Thursday, December 6, 2012 – 1:30 p.m.-3:00 p.m. EST

This webinar featured a discussion of a model sea-level rise ordinance developed by the Georgetown Climate Center and insights from three experienced planners from Iowa, New Hampshire, and Mississippi.  Practitioners  shared lessons learned and their experiences enhancing regulatory standards in floodplains in the wake of extreme weather events - lessons that may prove particularly valuable as the northeastern U.S. recovers from Superstorm Sandy. The nonpartisan Georgetown Climate Center seeks to advance effective climate and energy policies in the United States.  Recent work on sea-level rise has included the development of an adaptation toolkit and a model ordinance that implements adaptive measures and includes extensive policy analysis. Look for summary case studies on the Georgetown Climate Center website and in the Adaptation Clearinghouse following the webinar.

Conference Call

Monday, November 19, 2012 3:00 p.m. EST

Summary of Natural Floodplain Functions Alliance

Thinking Outside the Box Culvert Understanding Flood Management and Natural Floodplain Mitigation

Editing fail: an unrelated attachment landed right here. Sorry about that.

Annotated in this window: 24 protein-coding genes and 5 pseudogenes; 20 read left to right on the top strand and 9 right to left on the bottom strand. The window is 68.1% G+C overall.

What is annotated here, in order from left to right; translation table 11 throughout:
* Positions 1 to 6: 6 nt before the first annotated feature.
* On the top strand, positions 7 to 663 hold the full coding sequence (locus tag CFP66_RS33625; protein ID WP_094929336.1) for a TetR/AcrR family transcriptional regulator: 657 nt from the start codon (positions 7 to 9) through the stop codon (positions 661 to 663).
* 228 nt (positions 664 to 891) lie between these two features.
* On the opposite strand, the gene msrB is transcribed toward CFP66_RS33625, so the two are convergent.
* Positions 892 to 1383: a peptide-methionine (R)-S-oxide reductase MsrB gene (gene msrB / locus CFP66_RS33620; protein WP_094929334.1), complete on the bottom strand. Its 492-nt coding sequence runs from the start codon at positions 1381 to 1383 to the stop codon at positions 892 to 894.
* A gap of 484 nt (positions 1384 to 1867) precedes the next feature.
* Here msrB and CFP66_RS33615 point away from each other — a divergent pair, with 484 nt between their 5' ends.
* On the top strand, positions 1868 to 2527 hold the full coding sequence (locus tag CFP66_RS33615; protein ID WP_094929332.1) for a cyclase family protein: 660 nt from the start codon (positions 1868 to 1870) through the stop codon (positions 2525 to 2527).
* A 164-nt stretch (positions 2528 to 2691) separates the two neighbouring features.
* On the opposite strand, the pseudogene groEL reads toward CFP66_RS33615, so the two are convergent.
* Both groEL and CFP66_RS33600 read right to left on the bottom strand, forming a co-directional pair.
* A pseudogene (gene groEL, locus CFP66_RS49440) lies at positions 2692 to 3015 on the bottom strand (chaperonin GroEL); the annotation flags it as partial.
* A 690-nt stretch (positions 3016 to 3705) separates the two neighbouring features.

Tuesday, October 9, 2012 – 3:00 p.m. EST

 Presenter  David C. Fowler CFM 

Floodplain management, for too long has been focused on structural flood damages with little consideration to the cultural, economic or environmental effects of a selected “flood control” strategy.  Too often the dominant flood control strategy was to confine the river to a predefined channel size and capacity that maximized the availability of land for development or agriculture. This results in the river channel serving a simple utilitarian role as a conveyance structure to remove unwanted excess water as rapidly as possible.  Efficiency in water transport was the ultimate goal, and this resulted in structural interventions being constructed at the expense of the natural system.